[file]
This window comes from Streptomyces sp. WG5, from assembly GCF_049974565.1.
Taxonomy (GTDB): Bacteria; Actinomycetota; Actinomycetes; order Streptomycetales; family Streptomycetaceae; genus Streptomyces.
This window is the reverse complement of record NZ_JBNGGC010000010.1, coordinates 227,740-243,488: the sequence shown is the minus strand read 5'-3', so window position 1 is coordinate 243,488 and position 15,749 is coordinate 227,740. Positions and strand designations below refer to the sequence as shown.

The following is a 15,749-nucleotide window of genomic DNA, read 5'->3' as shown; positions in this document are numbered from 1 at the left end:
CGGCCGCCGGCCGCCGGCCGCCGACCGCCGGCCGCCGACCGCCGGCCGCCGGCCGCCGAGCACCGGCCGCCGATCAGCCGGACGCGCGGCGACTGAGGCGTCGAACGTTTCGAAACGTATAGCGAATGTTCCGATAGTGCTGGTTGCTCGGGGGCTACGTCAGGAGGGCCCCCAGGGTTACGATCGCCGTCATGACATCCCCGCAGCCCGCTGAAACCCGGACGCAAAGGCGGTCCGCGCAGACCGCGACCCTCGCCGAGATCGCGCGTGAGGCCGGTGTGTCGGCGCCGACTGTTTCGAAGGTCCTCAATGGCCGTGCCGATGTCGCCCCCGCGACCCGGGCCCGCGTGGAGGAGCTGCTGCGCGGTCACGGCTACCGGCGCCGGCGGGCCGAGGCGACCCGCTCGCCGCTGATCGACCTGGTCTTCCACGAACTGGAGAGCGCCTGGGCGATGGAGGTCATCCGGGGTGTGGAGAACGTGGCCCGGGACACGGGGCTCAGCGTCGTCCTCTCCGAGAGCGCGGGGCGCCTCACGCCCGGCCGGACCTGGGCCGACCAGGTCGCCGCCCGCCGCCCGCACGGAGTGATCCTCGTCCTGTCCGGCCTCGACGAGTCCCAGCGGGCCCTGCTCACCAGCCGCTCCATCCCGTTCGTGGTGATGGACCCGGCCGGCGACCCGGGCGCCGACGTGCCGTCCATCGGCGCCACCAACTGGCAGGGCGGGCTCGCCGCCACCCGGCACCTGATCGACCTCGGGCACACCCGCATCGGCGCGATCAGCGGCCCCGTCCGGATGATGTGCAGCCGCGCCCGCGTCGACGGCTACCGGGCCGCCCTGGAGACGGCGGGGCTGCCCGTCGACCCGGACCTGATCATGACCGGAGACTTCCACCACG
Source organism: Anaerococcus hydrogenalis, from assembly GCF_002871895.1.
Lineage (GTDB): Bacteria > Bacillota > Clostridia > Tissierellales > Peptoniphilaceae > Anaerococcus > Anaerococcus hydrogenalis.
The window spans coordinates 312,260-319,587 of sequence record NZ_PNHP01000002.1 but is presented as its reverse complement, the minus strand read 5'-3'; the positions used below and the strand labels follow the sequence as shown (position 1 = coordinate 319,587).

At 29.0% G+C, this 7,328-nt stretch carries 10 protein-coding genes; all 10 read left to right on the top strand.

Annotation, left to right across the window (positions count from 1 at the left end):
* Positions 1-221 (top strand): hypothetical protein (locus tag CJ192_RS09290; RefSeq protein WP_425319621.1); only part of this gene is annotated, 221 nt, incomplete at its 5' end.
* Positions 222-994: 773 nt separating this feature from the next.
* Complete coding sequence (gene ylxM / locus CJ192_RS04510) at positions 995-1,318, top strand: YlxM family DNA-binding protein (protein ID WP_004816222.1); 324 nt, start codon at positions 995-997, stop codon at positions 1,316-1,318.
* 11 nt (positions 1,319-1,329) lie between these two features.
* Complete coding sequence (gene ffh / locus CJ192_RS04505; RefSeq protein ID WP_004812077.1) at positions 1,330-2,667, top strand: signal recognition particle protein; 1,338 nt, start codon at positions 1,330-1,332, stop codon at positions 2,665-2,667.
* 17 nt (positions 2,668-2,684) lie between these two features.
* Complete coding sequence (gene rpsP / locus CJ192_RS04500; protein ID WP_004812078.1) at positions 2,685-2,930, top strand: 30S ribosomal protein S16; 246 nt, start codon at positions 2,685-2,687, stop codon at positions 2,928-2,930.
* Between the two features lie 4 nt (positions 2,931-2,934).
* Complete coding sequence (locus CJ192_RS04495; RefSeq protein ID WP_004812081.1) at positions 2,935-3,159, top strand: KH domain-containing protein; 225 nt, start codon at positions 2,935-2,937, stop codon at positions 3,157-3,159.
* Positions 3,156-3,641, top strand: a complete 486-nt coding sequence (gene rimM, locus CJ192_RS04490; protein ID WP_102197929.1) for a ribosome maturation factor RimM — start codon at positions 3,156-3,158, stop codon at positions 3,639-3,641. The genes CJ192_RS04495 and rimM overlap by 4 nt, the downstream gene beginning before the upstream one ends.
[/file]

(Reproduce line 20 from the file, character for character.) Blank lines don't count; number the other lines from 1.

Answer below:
* Positions 3,156-3,641, top strand: a complete 486-nt coding sequence (gene rimM, locus CJ192_RS04490; protein ID WP_102197929.1) for a ribosome maturation factor RimM — start codon at positions 3,156-3,158, stop codon at positions 3,639-3,641. The genes CJ192_RS04495 and rimM overlap by 4 nt, the downstream gene beginning before the upstream one ends.